San Francisco to decide whether to ban flavored tobacco
(AP) - A major tobacco company is pumping millions of dollars into a campaign to persuade San Francisco voters to reject a ban on selling flavored tobacco products.
R.J. Reynolds Tobacco Co. has contributed nearly $12 million to the "No on Proposition E" campaign, urging voters to reject a law, supervisors approved last year that is now on the June 5 ballot.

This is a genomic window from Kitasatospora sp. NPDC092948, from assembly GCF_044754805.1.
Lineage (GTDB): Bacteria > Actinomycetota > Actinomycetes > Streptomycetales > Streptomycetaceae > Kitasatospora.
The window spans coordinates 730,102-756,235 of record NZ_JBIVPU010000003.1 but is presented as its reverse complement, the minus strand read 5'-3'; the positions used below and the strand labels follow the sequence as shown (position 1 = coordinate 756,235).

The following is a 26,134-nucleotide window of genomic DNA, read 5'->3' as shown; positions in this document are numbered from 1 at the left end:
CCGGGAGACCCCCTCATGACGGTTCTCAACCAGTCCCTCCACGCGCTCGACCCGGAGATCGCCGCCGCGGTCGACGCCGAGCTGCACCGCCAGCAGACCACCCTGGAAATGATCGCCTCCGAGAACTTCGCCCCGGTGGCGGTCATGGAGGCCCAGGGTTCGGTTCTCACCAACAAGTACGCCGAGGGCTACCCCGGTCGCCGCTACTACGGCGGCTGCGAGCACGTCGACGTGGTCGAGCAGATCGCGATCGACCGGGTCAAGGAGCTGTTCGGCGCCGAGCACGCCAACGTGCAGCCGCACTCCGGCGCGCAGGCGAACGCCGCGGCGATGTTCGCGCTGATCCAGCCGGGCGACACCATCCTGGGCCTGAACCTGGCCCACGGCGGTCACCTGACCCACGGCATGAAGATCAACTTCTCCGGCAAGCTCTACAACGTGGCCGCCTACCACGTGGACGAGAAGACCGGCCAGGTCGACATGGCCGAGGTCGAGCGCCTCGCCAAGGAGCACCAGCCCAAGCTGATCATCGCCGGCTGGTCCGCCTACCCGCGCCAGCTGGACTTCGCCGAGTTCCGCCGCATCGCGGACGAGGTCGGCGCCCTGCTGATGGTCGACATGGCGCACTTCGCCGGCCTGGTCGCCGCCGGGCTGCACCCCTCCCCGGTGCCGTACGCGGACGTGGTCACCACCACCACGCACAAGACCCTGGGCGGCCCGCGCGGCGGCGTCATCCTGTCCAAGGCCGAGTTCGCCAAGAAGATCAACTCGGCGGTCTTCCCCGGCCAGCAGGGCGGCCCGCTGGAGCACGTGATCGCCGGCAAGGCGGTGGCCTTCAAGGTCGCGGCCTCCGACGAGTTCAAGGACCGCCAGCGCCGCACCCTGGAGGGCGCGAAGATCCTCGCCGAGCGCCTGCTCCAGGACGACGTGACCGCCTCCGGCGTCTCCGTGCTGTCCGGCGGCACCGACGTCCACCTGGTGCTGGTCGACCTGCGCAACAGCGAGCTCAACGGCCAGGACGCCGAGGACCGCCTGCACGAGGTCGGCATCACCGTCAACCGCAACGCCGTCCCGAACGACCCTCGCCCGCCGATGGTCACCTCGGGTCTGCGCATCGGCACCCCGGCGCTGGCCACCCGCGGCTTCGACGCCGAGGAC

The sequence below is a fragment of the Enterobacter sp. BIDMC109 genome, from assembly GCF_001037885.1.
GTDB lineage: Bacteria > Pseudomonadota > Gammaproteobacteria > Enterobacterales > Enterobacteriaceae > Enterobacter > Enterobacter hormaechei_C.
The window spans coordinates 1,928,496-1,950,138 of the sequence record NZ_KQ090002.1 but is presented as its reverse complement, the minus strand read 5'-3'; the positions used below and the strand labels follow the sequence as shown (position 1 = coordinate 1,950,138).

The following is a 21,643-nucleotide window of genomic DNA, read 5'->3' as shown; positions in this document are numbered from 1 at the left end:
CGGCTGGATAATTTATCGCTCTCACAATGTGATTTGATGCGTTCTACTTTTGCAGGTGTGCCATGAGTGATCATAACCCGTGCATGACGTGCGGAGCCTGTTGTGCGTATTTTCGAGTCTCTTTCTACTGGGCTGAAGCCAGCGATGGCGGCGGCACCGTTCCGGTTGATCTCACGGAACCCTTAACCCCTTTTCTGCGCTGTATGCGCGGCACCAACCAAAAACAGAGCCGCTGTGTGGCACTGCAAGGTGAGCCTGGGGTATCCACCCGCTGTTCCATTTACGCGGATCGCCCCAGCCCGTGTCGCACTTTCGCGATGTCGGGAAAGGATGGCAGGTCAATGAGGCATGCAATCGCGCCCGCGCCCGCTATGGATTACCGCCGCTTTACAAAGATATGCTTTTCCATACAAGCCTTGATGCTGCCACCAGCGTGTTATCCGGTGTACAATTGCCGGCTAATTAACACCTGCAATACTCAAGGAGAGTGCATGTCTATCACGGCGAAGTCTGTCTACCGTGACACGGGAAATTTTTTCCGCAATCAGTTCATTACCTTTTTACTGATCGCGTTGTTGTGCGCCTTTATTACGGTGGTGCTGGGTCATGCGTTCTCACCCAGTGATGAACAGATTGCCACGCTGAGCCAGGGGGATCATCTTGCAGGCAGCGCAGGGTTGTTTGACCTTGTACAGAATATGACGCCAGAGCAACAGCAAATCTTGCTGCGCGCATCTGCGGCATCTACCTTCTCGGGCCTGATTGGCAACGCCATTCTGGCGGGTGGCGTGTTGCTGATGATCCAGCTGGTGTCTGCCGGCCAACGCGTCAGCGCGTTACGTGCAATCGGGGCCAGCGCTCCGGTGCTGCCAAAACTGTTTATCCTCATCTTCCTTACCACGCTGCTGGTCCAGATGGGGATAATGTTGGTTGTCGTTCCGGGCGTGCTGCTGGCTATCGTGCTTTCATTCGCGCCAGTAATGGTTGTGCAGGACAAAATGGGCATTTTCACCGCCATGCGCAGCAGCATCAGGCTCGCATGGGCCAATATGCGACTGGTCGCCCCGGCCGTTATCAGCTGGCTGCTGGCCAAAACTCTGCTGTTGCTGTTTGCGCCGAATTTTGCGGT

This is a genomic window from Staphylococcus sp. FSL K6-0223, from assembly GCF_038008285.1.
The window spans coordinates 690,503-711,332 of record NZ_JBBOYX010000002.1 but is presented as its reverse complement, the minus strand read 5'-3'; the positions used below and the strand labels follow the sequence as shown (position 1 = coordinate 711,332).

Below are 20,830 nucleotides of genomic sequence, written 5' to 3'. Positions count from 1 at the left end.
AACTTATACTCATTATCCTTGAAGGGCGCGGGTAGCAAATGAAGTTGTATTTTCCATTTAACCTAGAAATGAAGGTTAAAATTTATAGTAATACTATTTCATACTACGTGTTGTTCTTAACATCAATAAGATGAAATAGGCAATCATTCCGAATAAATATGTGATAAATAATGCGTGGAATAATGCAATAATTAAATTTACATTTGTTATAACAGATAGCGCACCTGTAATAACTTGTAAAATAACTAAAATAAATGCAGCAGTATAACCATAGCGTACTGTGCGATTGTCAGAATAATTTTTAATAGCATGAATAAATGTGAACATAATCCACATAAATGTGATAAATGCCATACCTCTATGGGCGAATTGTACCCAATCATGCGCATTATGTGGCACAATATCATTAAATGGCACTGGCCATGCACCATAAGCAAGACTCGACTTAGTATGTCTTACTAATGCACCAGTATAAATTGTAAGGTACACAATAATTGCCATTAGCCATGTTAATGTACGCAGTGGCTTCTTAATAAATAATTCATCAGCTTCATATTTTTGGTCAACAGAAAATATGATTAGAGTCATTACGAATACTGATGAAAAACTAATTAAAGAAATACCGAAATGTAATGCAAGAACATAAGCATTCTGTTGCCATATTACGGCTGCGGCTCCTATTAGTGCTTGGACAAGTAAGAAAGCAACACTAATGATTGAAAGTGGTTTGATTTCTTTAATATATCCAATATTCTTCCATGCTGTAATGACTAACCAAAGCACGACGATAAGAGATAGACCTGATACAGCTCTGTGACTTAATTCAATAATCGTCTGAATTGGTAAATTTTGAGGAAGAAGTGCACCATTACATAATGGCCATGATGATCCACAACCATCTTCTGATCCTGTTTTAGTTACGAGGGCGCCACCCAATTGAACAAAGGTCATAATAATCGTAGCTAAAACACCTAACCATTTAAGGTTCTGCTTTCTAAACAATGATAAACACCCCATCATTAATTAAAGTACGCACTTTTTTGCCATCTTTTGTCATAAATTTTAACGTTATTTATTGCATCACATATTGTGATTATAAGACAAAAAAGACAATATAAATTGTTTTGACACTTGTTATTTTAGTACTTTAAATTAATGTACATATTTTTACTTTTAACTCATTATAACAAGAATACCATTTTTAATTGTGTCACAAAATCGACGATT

By comparison, ban supporters have raised $2.8 million, including more than $2 million from billionaire former New York City Mayor Michael Bloomberg.
San Francisco supervisors last year unanimously approved a ban on sales of flavored tobacco, saying the nicotine masked in flavors like mango, caramel and mint serve as starter products enticing kids to become smokers.
Under the ordinance, smoke juices that taste like tobacco would still be allowed.
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